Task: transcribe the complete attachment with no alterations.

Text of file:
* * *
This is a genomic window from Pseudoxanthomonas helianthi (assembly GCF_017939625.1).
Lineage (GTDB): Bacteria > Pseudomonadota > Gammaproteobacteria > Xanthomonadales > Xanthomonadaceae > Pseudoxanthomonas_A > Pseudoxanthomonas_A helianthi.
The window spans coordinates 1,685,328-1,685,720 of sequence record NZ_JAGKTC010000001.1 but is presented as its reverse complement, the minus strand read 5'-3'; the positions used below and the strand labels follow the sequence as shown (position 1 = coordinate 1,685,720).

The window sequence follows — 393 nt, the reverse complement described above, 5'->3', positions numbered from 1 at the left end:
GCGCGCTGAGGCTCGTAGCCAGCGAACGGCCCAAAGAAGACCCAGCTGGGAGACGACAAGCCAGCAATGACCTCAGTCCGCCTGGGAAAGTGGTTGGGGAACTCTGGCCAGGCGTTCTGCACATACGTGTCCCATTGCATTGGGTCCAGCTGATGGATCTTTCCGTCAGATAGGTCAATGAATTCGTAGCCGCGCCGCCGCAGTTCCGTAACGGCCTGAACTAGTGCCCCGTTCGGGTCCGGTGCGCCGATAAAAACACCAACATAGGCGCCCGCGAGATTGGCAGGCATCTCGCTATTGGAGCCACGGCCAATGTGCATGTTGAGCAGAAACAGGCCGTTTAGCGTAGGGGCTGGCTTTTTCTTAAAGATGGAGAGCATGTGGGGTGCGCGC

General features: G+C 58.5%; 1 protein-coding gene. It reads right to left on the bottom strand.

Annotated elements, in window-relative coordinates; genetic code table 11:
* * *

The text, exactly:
This is a genomic window from Pseudoxanthomonas helianthi (assembly GCF_017939625.1).
Lineage (GTDB): Bacteria > Pseudomonadota > Gammaproteobacteria > Xanthomonadales > Xanthomonadaceae > Pseudoxanthomonas_A > Pseudoxanthomonas_A helianthi.
The window spans coordinates 1,685,328-1,685,720 of sequence record NZ_JAGKTC010000001.1 but is presented as its reverse complement, the minus strand read 5'-3'; the positions used below and the strand labels follow the sequence as shown (position 1 = coordinate 1,685,720).

The window sequence follows — 393 nt, the reverse complement described above, 5'->3', positions numbered from 1 at the left end:
GCGCGCTGAGGCTCGTAGCCAGCGAACGGCCCAAAGAAGACCCAGCTGGGAGACGACAAGCCAGCAATGACCTCAGTCCGCCTGGGAAAGTGGTTGGGGAACTCTGGCCAGGCGTTCTGCACATACGTGTCCCATTGCATTGGGTCCAGCTGATGGATCTTTCCGTCAGATAGGTCAATGAATTCGTAGCCGCGCCGCCGCAGTTCCGTAACGGCCTGAACTAGTGCCCCGTTCGGGTCCGGTGCGCCGATAAAAACACCAACATAGGCGCCCGCGAGATTGGCAGGCATCTCGCTATTGGAGCCACGGCCAATGTGCATGTTGAGCAGAAACAGGCCGTTTAGCGTAGGGGCTGGCTTTTTCTTAAAGATGGAGAGCATGTGGGGTGCGCGC

General features: G+C 58.5%; 1 protein-coding gene. It reads right to left on the bottom strand.

Annotated elements, in window-relative coordinates; genetic code table 11: